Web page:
“I’m in the gym so much, I don’t have time for anything else. I just train, I rehab, I eat, sleep. When I get some time, I hang with my dog. I just train and get ready to be the champ. I don’t need anything else in my life.”

Awad is a gritty veteran who has been an active pro since 2006. He has both won and lost in every way imaginable, so Anderson is focused on getting better everywhere. Anderson trains at a few different gyms in the San Diego area to make sure he comes in with a very well-rounded approach.

“I bounce around a lot,” Anderson explained. “I’ve got to give love to my home gym in Escondido, North County MMA. We do a lot of grappling over there. I’ve been rolling with my jiu-jitsu coach a lot. He’s a badass, and we’re bringing in a lot of good college wrestlers. We’re all wrestling a lot of the time. My boxing coach, Bernie Navarro, he’s world-class. I think any MMA fighter would do good to train with him a little. I’m going to show a lot of stuff I can bring to the table under him. I’ve been at Alliance in Chula Vista, training with all those guys. They’re helping me out to get ready. I’ve been doing a lot of things on my own, too. I do lots of conditioning, and I’m going to be in shape. It’s all going to pay off.”

Anderson’s opponent is no slouch, but Anderson is not too concerned given his own background. The young fighter will be taller with a slight reach advantage, and he is ready to showcase his own skills.

Anderson (Dave Mandel/Sherdog)

Anderson (Dave Mandel/Sherdog)

“I’m just a better all-around fighter,” said Anderson. “I’ve got more power than him, and a better striking technique, and, hopefully, we can keep it on the feet. If I have to smash him on the ground, TKO him, choke him out, I’ll do whatever I want.

“I don’t see very many challenges from him. That’s not just me being arrogant or looking past my opponent. That’s just me being very confident. I know I’m more well rounded and a better athlete in every aspect of the game.”

The Bellator lightweight division has seen a lot of shake-ups in the last couple years, and it’s really anyone’s belt at this point. Anderson has a chance to state his case tomorrow night at Bellator 160. The spotlight might be on the main event, but a big win by Anderson over Awad could turn a lot of heads and get him the opportunity he is chasing so confidently.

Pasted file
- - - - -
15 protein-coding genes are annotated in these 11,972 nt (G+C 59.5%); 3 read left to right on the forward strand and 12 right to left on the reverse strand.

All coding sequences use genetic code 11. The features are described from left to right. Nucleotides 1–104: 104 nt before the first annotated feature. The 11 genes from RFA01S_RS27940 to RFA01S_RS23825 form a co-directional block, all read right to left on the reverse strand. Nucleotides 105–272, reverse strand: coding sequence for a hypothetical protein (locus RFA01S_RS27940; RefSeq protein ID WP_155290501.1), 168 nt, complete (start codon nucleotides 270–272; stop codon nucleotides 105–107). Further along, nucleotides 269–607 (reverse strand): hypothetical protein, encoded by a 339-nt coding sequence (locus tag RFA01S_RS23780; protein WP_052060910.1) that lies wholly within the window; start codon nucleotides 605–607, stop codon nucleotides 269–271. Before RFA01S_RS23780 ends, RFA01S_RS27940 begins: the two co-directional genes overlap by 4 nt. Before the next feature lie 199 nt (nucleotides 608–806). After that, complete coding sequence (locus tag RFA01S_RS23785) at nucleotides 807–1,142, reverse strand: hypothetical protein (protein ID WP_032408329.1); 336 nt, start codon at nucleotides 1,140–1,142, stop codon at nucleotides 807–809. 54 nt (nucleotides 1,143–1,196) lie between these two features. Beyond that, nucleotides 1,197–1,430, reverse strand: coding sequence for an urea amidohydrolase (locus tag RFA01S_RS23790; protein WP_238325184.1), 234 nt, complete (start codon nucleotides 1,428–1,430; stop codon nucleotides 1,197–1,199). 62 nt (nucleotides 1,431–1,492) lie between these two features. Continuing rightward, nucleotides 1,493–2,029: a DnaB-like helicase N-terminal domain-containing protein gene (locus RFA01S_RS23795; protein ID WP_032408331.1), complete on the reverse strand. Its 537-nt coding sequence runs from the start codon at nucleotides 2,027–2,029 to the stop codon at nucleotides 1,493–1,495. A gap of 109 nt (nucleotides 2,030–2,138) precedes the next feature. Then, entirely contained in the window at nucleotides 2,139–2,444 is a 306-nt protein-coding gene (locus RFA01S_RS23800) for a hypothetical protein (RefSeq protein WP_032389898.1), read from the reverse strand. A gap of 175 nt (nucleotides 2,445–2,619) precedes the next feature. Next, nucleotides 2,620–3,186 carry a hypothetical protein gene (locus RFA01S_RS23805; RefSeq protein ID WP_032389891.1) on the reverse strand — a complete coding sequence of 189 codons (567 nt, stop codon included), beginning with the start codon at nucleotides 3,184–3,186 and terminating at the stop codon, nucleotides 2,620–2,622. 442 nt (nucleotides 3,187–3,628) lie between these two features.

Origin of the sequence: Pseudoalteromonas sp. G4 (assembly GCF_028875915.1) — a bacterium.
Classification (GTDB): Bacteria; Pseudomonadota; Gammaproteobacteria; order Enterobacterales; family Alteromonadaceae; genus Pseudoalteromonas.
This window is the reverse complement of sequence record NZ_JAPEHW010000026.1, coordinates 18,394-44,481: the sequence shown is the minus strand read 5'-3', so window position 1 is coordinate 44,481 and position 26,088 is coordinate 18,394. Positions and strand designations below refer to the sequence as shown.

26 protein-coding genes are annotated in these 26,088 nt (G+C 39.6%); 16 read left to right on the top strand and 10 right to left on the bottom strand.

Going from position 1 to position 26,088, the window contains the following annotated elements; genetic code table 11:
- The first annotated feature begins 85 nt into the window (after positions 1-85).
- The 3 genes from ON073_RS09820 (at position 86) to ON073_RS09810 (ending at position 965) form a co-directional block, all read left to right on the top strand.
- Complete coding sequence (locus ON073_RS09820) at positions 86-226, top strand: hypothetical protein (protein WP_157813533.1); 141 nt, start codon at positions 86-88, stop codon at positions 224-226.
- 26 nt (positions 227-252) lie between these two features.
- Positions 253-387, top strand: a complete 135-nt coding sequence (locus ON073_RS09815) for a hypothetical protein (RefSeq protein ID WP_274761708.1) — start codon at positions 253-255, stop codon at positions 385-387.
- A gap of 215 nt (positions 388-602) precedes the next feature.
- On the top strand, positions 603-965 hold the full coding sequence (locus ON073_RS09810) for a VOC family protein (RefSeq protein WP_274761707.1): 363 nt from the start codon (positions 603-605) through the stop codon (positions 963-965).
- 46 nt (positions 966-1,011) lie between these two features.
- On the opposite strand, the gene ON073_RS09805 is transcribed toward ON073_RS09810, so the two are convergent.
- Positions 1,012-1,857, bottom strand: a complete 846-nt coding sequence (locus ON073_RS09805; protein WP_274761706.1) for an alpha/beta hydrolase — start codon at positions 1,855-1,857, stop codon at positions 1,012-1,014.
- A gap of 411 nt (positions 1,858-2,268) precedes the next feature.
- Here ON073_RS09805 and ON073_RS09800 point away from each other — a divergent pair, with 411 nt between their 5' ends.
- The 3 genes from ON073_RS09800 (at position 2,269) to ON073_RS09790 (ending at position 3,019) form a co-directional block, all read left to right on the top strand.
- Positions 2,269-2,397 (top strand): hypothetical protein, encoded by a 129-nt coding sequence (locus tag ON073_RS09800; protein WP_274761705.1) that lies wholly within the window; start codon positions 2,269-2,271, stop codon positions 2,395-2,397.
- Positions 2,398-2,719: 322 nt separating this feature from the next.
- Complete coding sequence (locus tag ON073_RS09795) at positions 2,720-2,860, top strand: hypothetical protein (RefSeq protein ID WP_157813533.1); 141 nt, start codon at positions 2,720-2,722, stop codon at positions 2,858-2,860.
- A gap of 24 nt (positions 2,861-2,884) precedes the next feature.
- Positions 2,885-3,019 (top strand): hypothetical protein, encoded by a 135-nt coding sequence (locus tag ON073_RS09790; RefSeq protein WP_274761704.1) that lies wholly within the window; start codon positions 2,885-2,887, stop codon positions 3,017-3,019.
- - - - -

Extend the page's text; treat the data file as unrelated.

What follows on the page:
“I want this title shot, and I want it right now,” said Anderson. “I’m going to knock Awad out, and if they want to set me up with Benson or Patricio in between then, that’s their thing, but I think I’ve got a title shot within 12 months for sure. There are athletes in this sport, and there are fighters in this sport. I’m here to fight. There’s not a lot of guys that come in with the intensity that I do. I’m just getting better at everything at the same time. I’m going to be unstoppable in this next performance.”

Anderson would like to thank God and everyone else, including his coaches, training partners, family, friends, fans and sponsors. Follow Derek on Twitter: @DerekBarbaric

About The Author

Dan Kuhl
Interview Manager

Dan Kuhl has been following MMA since the first Ultimate Fighting Championship in 1993. He holds belts in multiple martial arts disciplines, and currently trains in Brazilian Jiu-Jitsu under a decorated black belt. Dan has an M.B.A. in Finance and Investment Management and a B.S. in Horticulture. Prior to joining Combat Press, his work appeared on The MMA Corner.

Related Posts